Half a continent away from home, the shy quarterback dressed quietly in a bathroom, away from the rest of the team.
When the signal-caller emerged for the big game, all eyes followed. The Pop Warner Super Bowl at Disney's Wide World of Sports Complex in Florida was a big-enough deal for an 11-year-old from small-town Harvey, Ill. The added attention just made the quarterback nervous. But as was often the case, something happened when the quarterback took the field--the whispers became a roar, and the quarterback turned ferocious, demanding and in control, a consummate leader. The game later became a defensive battle marred by turnovers and a mostly stalled running game, but it didn't matter. With the first whistle, the ferocious quarterback had made history.
Almost five years later, that quarterback is again far away from home, standing in the lobby of a Westwood, Calif., movie theater swarmed by flashing bulbs, Hollywood backslappers and stars like Ice Cube and Tyler Perry. But this time, the quarterback is unmoved by the craziness.
Big-game experience will do that to a girl.
"I just want to get out of this dress," says Jasmine Plummer, 15, tugging on her turquoise gown. "I have some jeans in the limo. Can't wait to get back there."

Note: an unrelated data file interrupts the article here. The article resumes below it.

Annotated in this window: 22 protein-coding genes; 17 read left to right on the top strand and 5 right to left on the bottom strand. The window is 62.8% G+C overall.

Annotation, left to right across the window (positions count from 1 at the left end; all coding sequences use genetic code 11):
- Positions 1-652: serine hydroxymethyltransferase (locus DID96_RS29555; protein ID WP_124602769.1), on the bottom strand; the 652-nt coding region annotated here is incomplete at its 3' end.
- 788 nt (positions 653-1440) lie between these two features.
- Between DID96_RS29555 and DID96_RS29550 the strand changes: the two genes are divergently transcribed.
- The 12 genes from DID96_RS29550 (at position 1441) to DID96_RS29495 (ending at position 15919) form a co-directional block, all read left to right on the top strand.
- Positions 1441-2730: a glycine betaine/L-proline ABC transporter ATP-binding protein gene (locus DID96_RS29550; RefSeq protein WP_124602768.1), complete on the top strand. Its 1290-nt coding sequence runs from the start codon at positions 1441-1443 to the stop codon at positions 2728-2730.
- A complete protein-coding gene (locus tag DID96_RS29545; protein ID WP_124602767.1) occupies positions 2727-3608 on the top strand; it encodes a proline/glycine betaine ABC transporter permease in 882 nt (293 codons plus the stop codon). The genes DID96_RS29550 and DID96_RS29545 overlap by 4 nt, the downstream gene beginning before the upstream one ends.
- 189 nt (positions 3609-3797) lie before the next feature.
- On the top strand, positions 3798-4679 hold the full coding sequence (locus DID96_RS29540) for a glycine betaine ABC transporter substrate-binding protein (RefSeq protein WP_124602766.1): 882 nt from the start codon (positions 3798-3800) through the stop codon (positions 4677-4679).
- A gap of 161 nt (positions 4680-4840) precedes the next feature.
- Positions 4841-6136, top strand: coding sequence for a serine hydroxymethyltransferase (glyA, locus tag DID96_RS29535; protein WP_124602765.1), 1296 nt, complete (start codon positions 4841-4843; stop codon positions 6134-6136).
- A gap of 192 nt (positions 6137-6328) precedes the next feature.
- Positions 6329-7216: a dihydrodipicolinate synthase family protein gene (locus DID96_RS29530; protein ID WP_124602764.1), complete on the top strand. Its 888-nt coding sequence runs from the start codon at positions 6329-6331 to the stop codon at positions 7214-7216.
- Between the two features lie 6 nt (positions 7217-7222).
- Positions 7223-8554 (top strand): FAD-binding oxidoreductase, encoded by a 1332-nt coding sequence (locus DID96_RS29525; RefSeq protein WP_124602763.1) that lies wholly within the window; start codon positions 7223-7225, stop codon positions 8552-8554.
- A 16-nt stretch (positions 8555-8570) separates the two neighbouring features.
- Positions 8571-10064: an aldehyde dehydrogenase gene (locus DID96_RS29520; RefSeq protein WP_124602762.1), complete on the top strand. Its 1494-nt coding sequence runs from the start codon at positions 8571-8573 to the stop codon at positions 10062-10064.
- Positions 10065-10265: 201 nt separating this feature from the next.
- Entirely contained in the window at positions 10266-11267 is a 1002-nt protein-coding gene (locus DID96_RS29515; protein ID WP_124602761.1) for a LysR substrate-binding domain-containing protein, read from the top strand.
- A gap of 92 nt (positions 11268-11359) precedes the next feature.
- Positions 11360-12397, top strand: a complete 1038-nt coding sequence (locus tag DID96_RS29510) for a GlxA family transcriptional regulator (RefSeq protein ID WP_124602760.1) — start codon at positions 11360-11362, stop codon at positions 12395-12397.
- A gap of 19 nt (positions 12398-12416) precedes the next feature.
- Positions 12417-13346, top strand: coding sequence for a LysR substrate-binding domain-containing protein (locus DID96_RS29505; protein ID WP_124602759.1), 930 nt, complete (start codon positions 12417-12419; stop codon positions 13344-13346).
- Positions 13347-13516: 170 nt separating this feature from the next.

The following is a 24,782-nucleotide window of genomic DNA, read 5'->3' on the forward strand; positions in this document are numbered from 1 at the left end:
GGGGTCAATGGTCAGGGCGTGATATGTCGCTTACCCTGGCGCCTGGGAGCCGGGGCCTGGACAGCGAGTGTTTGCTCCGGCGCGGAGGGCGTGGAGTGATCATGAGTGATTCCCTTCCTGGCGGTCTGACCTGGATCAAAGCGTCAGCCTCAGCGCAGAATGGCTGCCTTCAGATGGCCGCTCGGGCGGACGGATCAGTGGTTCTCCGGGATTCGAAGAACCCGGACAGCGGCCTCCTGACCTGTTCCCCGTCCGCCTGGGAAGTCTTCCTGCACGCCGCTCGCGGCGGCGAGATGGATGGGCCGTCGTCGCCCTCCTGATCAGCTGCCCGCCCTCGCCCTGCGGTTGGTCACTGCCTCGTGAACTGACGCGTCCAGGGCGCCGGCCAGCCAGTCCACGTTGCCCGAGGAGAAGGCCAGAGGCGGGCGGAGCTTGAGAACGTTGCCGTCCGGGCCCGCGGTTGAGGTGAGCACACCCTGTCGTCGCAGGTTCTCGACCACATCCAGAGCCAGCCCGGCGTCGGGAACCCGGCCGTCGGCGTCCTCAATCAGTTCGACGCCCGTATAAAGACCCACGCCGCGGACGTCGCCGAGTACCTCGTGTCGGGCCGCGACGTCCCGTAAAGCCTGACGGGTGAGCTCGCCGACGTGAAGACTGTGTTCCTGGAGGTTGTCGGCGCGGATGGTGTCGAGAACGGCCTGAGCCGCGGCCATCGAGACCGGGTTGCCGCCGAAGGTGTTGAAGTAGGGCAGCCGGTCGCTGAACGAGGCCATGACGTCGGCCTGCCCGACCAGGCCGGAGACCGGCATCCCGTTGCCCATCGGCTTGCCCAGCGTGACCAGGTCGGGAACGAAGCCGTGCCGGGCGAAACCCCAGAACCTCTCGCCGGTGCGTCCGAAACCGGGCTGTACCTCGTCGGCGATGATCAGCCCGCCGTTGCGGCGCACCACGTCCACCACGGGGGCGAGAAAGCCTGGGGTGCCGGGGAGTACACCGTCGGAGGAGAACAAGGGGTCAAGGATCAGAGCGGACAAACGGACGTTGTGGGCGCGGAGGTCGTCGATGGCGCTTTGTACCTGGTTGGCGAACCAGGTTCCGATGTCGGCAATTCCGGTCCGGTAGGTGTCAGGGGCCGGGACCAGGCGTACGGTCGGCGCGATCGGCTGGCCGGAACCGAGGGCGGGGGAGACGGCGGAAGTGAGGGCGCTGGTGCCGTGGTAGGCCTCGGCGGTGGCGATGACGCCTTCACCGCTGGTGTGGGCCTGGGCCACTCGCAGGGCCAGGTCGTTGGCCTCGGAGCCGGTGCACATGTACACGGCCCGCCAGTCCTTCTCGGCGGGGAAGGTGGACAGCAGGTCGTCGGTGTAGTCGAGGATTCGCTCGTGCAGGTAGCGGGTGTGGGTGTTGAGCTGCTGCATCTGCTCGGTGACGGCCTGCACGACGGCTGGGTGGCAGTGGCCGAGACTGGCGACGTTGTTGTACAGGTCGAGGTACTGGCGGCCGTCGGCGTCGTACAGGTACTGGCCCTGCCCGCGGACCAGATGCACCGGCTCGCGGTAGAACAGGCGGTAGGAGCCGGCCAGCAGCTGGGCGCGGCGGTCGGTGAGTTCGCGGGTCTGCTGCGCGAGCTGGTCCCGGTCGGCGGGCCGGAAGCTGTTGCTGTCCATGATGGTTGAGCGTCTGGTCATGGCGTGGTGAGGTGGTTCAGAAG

Jasmine doesn't understand the hubbub. As far as the high school sophomore is concerned, she was just your typical jock. True enough, except this quarterback wore her hair in pigtails and, at age 11, led her Harvey Colts to the Pop Warner Super Bowl, becoming the first female QB to helm a team in the national tournament's 61-year history.
That's how Jasmine finds herself in Los Angeles on the get-out-of-school pass that is the world premiere of "The Longshots," the cinematic retelling of her story. Directed by Limp Bizkit frontman Fred Durst, whose indie debut "The Education of Charlie Banks" received solid notices, the flick from MGM and Dimension Films stars 15-year-old Keke Palmer ("Akeelah and the Bee") as Jasmine and Ice Cube as her uncle and coach Curtis Plummer, a character based on Jasmine's real uncle and coach, Fred Johnson.
It all started with a game at the park and 23 stitches.